Just as witchy women now are hexing the patriarchy and becoming more mainstream, Latinas and women of color too are turning the tables on what brujería is capable of accomplishing within the horror/thriller genres and the larger social and cultural landscape.

The protagonist of my new novel, Eva Santiago Moon, is a budding Chicana bruja—whose bruja mother died in childbirth, so Eva was raised by her conservative and well-meaning sister Alba, who isn’t interested in their cultural roots of brujería but instead nurtures her family in the kitchen with traditional comida. Eva is a strong, independent Latina mother deeply invested in her culture and its spiritual power but is mired in self-doubt and plagued by trauma-induced ghosts. While many psychological thrillers focus on rich, white women, Eva is Chicana, lives in the Southwest, and is the mother of biracial children. This story focuses on the holistic spiritual, and magickal (written with the “k” to denote a specific spiritual path) practices of BIPOC people embodied through Eva and her husband, Jericho. She is a woman who has lost her way and hopes to find it, a mother struggling to care for her family while maintaining her self-worth during a terrifying murder investigation.

I’ve found that folks of color, particularly Latinx and indigenous communities, are often marginalized and overlooked in the media and literature (although I’m excited to see much more representation in the witching communities with the rise of brujería in the mainstream). We’ve been told to believe that darkness within ourselves, any manifestation of shadow, is our enemy, but Eva’s dark path as a bruja is the dark night of the soul (la noche oscura del alma) that leads her to deep truths and understanding that will embolden and strengthen her if she can trust herself. We need to listen to our inner voice and our ancestors’ wisdom and not let ourselves be gaslit or steered off course by society or those with skewed or selfish agendas. Eva comes to understand that she is the spell. Her magick is not external but internal—she’s had it all along.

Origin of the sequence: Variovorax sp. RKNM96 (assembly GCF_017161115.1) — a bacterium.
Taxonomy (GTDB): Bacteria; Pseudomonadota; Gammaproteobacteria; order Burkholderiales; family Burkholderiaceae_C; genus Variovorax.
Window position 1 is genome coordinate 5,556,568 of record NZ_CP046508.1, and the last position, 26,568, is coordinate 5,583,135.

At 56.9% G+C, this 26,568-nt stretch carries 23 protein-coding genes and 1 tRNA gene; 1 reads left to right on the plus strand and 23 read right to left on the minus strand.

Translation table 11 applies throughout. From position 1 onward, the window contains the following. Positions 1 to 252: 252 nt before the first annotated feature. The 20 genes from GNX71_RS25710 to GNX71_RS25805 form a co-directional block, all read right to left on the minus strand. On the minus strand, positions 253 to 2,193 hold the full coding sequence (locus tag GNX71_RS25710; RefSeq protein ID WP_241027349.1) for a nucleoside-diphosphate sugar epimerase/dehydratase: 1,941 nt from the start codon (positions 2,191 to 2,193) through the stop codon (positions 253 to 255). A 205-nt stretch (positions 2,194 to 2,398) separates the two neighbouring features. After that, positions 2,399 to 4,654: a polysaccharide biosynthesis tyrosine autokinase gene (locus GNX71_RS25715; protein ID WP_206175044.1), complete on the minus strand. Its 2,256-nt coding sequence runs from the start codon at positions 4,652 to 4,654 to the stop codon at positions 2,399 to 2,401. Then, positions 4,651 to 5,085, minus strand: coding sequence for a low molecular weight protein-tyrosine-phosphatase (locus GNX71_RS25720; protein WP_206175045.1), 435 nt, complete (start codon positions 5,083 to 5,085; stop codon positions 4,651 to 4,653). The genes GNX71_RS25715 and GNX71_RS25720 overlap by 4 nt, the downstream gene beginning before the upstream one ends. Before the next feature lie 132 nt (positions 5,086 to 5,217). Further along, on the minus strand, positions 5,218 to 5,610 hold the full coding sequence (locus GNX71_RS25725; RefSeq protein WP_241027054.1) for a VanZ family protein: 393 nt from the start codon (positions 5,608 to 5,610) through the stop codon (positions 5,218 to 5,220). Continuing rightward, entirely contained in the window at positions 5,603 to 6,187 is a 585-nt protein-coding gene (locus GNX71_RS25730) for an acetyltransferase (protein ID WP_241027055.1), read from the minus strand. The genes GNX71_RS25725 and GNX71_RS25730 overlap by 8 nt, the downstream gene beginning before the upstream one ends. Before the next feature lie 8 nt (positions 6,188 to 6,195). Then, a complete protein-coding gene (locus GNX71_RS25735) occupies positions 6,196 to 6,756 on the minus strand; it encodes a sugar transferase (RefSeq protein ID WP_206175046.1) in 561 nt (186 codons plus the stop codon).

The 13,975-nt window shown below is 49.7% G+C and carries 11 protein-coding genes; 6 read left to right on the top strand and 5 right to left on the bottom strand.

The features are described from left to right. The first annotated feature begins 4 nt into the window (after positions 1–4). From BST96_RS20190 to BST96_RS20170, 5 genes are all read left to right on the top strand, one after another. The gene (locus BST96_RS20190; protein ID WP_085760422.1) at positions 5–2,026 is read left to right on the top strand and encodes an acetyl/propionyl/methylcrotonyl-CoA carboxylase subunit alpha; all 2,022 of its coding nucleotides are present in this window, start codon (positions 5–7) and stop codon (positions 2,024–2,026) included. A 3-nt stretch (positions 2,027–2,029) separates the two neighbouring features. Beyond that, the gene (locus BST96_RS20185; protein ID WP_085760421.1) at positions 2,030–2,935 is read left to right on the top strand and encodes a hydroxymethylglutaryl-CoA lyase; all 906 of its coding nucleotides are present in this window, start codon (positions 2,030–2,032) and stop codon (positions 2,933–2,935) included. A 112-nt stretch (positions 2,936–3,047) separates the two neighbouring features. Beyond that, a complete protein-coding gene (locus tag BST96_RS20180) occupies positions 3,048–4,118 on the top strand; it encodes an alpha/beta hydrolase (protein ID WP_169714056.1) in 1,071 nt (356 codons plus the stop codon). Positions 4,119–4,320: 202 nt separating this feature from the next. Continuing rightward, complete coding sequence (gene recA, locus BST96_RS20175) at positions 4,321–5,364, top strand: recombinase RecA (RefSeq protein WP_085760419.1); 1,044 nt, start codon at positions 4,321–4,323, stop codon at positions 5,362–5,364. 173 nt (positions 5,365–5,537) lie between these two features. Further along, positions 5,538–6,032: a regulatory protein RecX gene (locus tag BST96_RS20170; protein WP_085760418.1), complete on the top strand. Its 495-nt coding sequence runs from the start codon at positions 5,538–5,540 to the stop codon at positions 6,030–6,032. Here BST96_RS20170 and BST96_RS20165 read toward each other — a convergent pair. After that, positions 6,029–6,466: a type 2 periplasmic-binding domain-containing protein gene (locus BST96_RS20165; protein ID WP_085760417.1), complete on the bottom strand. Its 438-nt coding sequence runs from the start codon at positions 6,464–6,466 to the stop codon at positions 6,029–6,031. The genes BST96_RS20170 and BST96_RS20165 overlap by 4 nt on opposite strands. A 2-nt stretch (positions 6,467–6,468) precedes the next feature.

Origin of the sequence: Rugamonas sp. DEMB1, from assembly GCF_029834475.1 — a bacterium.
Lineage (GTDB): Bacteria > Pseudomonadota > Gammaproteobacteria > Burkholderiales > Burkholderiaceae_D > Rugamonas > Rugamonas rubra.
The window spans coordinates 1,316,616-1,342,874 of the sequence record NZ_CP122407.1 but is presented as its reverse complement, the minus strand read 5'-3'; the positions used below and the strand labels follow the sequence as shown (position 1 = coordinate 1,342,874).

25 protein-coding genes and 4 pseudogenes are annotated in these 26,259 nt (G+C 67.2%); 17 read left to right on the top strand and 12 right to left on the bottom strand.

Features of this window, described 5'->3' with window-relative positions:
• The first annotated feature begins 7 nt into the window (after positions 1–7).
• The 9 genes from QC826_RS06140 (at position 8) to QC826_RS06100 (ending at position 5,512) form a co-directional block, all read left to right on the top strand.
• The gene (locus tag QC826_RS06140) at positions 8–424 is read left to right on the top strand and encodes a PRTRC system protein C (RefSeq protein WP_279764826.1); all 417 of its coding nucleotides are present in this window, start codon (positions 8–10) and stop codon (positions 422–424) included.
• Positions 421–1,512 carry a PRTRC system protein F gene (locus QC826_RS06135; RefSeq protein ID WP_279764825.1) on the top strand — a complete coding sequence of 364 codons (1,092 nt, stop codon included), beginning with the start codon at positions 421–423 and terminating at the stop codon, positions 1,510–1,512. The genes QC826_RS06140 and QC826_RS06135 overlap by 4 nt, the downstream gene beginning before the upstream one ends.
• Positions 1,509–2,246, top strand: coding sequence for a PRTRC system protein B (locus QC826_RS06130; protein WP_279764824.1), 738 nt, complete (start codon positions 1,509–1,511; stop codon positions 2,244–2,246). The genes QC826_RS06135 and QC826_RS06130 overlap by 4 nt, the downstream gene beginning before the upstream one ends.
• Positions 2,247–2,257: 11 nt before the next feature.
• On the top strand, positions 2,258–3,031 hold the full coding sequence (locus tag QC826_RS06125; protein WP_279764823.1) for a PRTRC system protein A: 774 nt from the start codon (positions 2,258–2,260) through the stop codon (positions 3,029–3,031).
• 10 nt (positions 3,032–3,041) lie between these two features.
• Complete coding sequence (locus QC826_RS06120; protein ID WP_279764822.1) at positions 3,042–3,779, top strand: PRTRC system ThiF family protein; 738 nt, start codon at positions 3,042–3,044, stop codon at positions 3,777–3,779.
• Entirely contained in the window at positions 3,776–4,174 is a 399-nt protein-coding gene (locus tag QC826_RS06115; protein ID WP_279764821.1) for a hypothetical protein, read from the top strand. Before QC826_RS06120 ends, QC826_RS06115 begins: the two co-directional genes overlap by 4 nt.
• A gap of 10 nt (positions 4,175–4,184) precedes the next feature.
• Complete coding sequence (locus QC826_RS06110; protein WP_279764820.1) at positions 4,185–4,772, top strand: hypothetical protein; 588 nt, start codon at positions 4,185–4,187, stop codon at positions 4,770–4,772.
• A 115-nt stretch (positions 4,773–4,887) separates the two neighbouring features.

The inspiration for this story came from my childhood memories and PTSD, as well as a harrowing experience with a narcissistic abuser who had me all twisted up. As a practicing bruja who has healed both personal and ancestral trauma in myself and my family through brujería, I wanted to share the tools and practices that have strengthened and buoyed me in an accessible way. There are many wonderful nonfiction books on magical practices and witchcraft, but I’ve found that my magic is within my imagination, so I wrote a novel.

When Catholicism gained its foothold in Latin America and the Southwest United States, those who practiced what we might call folk magick were considered witches (brujas, in Spanish) and feared as such. Patriarchal leaders feared women’s power, matriarchal knowledge, wisdom, and empowerment. They feared our Ancestors’ innate spiritual wisdom, rooted in self, family, nature, and Spirit—a wisdom that sought answers within rather than through any state-sanctioned religion. Over time, that fear spread, and we grew to fear ourselves.